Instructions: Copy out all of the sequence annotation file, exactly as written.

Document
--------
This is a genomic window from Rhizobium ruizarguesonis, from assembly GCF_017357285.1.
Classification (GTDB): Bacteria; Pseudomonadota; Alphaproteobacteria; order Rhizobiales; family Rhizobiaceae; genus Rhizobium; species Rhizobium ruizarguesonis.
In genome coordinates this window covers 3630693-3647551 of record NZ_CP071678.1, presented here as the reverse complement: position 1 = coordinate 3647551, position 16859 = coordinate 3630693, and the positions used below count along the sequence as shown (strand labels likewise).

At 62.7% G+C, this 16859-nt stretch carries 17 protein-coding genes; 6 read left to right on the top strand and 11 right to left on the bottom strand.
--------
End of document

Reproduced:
This is a genomic window from Rhizobium ruizarguesonis, from assembly GCF_017357285.1.
Classification (GTDB): Bacteria; Pseudomonadota; Alphaproteobacteria; order Rhizobiales; family Rhizobiaceae; genus Rhizobium; species Rhizobium ruizarguesonis.
In genome coordinates this window covers 3630693-3647551 of record NZ_CP071678.1, presented here as the reverse complement: position 1 = coordinate 3647551, position 16859 = coordinate 3630693, and the positions used below count along the sequence as shown (strand labels likewise).

At 62.7% G+C, this 16859-nt stretch carries 17 protein-coding genes; 6 read left to right on the top strand and 11 right to left on the bottom strand.